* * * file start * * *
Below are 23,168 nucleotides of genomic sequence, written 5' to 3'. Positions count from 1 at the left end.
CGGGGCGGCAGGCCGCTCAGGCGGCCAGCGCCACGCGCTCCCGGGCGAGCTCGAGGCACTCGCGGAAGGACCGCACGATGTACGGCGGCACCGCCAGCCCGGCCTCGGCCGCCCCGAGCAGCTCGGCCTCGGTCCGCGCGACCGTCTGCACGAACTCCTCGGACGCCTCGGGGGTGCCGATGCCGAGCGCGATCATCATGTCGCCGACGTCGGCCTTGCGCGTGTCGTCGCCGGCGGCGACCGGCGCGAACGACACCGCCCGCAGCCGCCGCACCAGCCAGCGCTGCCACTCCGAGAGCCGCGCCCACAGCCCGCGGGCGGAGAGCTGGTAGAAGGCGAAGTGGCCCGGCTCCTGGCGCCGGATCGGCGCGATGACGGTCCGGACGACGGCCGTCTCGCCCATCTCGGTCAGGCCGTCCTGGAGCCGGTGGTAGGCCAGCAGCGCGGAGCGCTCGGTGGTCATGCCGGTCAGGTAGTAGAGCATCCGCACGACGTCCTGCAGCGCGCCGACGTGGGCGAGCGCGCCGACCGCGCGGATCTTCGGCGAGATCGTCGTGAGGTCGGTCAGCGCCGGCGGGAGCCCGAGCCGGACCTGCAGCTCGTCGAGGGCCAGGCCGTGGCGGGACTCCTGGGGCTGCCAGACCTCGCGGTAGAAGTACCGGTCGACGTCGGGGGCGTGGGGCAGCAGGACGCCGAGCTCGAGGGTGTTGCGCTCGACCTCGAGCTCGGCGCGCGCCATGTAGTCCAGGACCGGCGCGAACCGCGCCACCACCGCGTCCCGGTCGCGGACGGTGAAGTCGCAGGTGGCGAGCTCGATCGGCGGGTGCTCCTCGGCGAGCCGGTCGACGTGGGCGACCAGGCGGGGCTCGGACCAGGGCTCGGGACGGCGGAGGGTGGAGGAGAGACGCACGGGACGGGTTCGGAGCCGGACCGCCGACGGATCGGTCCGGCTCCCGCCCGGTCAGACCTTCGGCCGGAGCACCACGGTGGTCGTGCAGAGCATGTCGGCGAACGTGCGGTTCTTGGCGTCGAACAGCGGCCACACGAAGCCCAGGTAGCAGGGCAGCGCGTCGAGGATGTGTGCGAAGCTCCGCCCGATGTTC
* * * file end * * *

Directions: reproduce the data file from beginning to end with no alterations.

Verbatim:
Below are 23,168 nucleotides of genomic sequence, written 5' to 3'. Positions count from 1 at the left end.
CGGGGCGGCAGGCCGCTCAGGCGGCCAGCGCCACGCGCTCCCGGGCGAGCTCGAGGCACTCGCGGAAGGACCGCACGATGTACGGCGGCACCGCCAGCCCGGCCTCGGCCGCCCCGAGCAGCTCGGCCTCGGTCCGCGCGACCGTCTGCACGAACTCCTCGGACGCCTCGGGGGTGCCGATGCCGAGCGCGATCATCATGTCGCCGACGTCGGCCTTGCGCGTGTCGTCGCCGGCGGCGACCGGCGCGAACGACACCGCCCGCAGCCGCCGCACCAGCCAGCGCTGCCACTCCGAGAGCCGCGCCCACAGCCCGCGGGCGGAGAGCTGGTAGAAGGCGAAGTGGCCCGGCTCCTGGCGCCGGATCGGCGCGATGACGGTCCGGACGACGGCCGTCTCGCCCATCTCGGTCAGGCCGTCCTGGAGCCGGTGGTAGGCCAGCAGCGCGGAGCGCTCGGTGGTCATGCCGGTCAGGTAGTAGAGCATCCGCACGACGTCCTGCAGCGCGCCGACGTGGGCGAGCGCGCCGACCGCGCGGATCTTCGGCGAGATCGTCGTGAGGTCGGTCAGCGCCGGCGGGAGCCCGAGCCGGACCTGCAGCTCGTCGAGGGCCAGGCCGTGGCGGGACTCCTGGGGCTGCCAGACCTCGCGGTAGAAGTACCGGTCGACGTCGGGGGCGTGGGGCAGCAGGACGCCGAGCTCGAGGGTGTTGCGCTCGACCTCGAGCTCGGCGCGCGCCATGTAGTCCAGGACCGGCGCGAACCGCGCCACCACCGCGTCCCGGTCGCGGACGGTGAAGTCGCAGGTGGCGAGCTCGATCGGCGGGTGCTCCTCGGCGAGCCGGTCGACGTGGGCGACCAGGCGGGGCTCGGACCAGGGCTCGGGACGGCGGAGGGTGGAGGAGAGACGCACGGGACGGGTTCGGAGCCGGACCGCCGACGGATCGGTCCGGCTCCCGCCCGGTCAGACCTTCGGCCGGAGCACCACGGTGGTCGTGCAGAGCATGTCGGCGAACGTGCGGTTCTTGGCGTCGAACAGCGGCCACACGAAGCCCAGGTAGCAGGGCAGCGCGTCGAGGATGTGTGCGAAGCTCCGCCCGATGTTC